WALDWICK, N.J. (CBSNewYork) — Many people in our area are still cleaning up from last week’s storm, and more rain is on the way Wednesday.
It was a chaotic scene in Amy Duran’s backyard last Wednesday night.
“It was devastating,” Duran said.
The usually tranquil Ho-Ho-Kus Brook swelled more than 10 feet, flooding homes and turning backyards into a fast-moving river.
“It was raging. It was waves. Debris was coming down the river,” resident Barbara Maurer said.
“It was a really scary night,” Kurt Hopfenspirger added.
Down the street, Hopfenspirger went to see how high the brook had risen. He was surprised to see part of his property had washed away.
“The landscape of the property has changed significantly,” he said.
Hopfenspirger said beyond a fence was at least 10 feet of sloping, walkable embankment. But the high water created a mudslide, taking bushes, even trees, down the hill, toppling his fence and leaving the rest of his property vulnerable.
“This is not the last time this river is going to flood this way. It’s a dangerous situation,” Hopfenspirger said.
He said he was hoping for assistance in reinforcing the embankment to stop more of his property from washing away. It’s a project that could cost upwards of $50,000, but the Federal Emergency Management Agency almost immediately denied his request for disaster assistance.
Patrick Wherry, the administrator for the borough of Waldwick, told Caloway the Ho-Ho-Kus brook actually runs across private property, so it could ultimately be up to the homeowner to deal with.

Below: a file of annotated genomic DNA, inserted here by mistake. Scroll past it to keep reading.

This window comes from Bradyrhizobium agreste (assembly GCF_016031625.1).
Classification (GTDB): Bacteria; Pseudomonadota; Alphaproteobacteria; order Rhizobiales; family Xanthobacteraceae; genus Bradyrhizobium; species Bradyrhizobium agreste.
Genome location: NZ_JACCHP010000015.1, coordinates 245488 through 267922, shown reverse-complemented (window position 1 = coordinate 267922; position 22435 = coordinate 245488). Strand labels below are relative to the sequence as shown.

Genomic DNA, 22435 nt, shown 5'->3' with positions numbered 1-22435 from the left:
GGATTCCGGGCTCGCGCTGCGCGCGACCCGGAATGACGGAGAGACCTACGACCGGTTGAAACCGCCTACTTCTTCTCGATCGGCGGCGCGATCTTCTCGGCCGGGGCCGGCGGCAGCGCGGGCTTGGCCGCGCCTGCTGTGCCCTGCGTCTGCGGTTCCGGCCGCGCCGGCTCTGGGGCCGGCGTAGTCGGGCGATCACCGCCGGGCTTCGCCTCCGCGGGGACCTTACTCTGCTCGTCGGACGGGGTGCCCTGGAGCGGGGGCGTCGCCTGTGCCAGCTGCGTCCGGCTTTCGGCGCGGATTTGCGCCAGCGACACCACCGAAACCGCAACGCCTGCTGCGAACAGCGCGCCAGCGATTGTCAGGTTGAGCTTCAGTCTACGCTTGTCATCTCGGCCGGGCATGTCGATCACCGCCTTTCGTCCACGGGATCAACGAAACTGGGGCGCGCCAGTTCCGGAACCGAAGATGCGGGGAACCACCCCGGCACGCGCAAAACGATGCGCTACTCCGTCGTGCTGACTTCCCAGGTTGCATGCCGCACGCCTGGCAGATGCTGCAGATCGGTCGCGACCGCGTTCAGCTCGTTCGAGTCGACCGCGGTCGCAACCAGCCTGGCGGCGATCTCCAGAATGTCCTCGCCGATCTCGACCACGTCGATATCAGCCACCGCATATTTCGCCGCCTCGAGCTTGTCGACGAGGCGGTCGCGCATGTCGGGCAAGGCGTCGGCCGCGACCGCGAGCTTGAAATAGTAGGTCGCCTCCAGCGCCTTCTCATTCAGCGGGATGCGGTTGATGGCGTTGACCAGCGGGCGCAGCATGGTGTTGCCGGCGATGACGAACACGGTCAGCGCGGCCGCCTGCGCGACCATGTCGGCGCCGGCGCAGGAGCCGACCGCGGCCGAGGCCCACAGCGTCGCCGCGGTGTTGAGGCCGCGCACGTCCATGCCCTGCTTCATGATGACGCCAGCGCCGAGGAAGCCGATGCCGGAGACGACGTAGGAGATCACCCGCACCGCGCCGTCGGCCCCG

“The borough is aware of soil erosion that occurred at this property during Tropical Storm Ida. We met with the property owners and surveyed the damage to their property. The borough is working to connect the property owners with resources made available through the state and federal government, as we do with any resident whose property was damaged as a result of Tropical Storm Ida or any other natural disaster,” Wherry said.
But Hopfenspirger said the clock could be ticking.
“You know, I’m fearful that the next big hurricane could come next week or next month or next summer, and even more of my property is gone, making the entire place unlivable,” he said.
So Hopfenspirger is hoping for dry weather, knowing more property could be washed away soon and hoping his house doesn’t go with it.
CBS2 reached out to officials with Bergen County and the New Jersey Department of Environmental Protection, but neither responded.
CBS2’s Nick Caloway contributed to this report.